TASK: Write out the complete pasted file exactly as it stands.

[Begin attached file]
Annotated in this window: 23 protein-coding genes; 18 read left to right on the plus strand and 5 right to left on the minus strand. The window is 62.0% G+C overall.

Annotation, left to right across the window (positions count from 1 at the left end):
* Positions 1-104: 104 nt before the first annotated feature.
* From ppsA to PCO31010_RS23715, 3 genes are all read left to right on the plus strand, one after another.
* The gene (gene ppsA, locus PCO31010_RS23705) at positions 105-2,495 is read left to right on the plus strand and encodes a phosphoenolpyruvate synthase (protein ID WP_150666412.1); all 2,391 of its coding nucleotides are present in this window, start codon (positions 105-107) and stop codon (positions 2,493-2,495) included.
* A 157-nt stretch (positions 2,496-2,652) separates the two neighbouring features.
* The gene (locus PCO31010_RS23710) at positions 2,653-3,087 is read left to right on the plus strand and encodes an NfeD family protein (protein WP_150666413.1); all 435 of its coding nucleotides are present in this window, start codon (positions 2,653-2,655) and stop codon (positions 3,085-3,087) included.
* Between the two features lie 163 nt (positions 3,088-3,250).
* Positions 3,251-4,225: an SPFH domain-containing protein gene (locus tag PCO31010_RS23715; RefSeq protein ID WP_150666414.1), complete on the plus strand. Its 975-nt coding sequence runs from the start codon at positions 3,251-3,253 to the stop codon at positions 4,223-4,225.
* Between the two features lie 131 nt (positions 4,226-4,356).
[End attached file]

Annotated in this window: 23 protein-coding genes; 18 read left to right on the plus strand and 5 right to left on the minus strand. The window is 62.0% G+C overall.

Annotation, left to right across the window (positions count from 1 at the left end):
* Positions 1-104: 104 nt before the first annotated feature.
* From ppsA to PCO31010_RS23715, 3 genes are all read left to right on the plus strand, one after another.
* The gene (gene ppsA, locus PCO31010_RS23705) at positions 105-2,495 is read left to right on the plus strand and encodes a phosphoenolpyruvate synthase (protein ID WP_150666412.1); all 2,391 of its coding nucleotides are present in this window, start codon (positions 105-107) and stop codon (positions 2,493-2,495) included.
* A 157-nt stretch (positions 2,496-2,652) separates the two neighbouring features.
* The gene (locus PCO31010_RS23710) at positions 2,653-3,087 is read left to right on the plus strand and encodes an NfeD family protein (protein WP_150666413.1); all 435 of its coding nucleotides are present in this window, start codon (positions 2,653-2,655) and stop codon (positions 3,085-3,087) included.
* Between the two features lie 163 nt (positions 3,088-3,250).
* Positions 3,251-4,225: an SPFH domain-containing protein gene (locus tag PCO31010_RS23715; RefSeq protein ID WP_150666414.1), complete on the plus strand. Its 975-nt coding sequence runs from the start codon at positions 3,251-3,253 to the stop codon at positions 4,223-4,225.
* Between the two features lie 131 nt (positions 4,226-4,356).